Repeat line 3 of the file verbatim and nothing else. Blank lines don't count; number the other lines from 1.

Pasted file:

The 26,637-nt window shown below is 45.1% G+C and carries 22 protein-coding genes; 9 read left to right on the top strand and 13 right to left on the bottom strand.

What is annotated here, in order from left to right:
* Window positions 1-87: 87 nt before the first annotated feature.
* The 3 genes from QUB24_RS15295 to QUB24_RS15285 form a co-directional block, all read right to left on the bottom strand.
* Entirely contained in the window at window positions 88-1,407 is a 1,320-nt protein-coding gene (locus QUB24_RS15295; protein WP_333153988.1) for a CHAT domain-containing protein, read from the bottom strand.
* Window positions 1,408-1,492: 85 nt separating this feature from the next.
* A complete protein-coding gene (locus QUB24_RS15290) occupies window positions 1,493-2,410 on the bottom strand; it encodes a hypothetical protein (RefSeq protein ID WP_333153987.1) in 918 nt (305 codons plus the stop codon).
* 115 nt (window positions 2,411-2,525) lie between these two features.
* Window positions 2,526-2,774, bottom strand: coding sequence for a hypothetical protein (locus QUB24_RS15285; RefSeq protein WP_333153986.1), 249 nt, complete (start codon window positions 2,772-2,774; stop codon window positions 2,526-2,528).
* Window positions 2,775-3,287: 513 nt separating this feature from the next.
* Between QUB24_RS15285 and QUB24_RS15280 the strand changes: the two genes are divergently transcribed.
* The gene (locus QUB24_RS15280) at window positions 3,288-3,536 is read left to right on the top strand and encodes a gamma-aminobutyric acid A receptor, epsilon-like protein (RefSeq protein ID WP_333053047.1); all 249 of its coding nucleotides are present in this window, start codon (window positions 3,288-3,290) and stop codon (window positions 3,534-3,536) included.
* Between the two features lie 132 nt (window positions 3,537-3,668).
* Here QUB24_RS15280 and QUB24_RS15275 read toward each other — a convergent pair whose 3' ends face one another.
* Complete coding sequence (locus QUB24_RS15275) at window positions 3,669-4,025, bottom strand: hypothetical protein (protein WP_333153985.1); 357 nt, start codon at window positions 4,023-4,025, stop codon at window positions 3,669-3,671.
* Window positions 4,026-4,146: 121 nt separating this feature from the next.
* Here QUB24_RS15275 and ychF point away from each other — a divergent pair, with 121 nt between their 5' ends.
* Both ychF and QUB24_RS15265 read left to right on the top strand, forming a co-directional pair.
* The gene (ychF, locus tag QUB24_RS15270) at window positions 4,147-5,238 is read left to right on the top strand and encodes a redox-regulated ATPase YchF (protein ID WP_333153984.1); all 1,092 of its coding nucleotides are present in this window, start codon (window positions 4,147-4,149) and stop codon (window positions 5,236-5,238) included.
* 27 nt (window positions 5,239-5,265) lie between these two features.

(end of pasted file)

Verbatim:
* Window positions 1-87: 87 nt before the first annotated feature.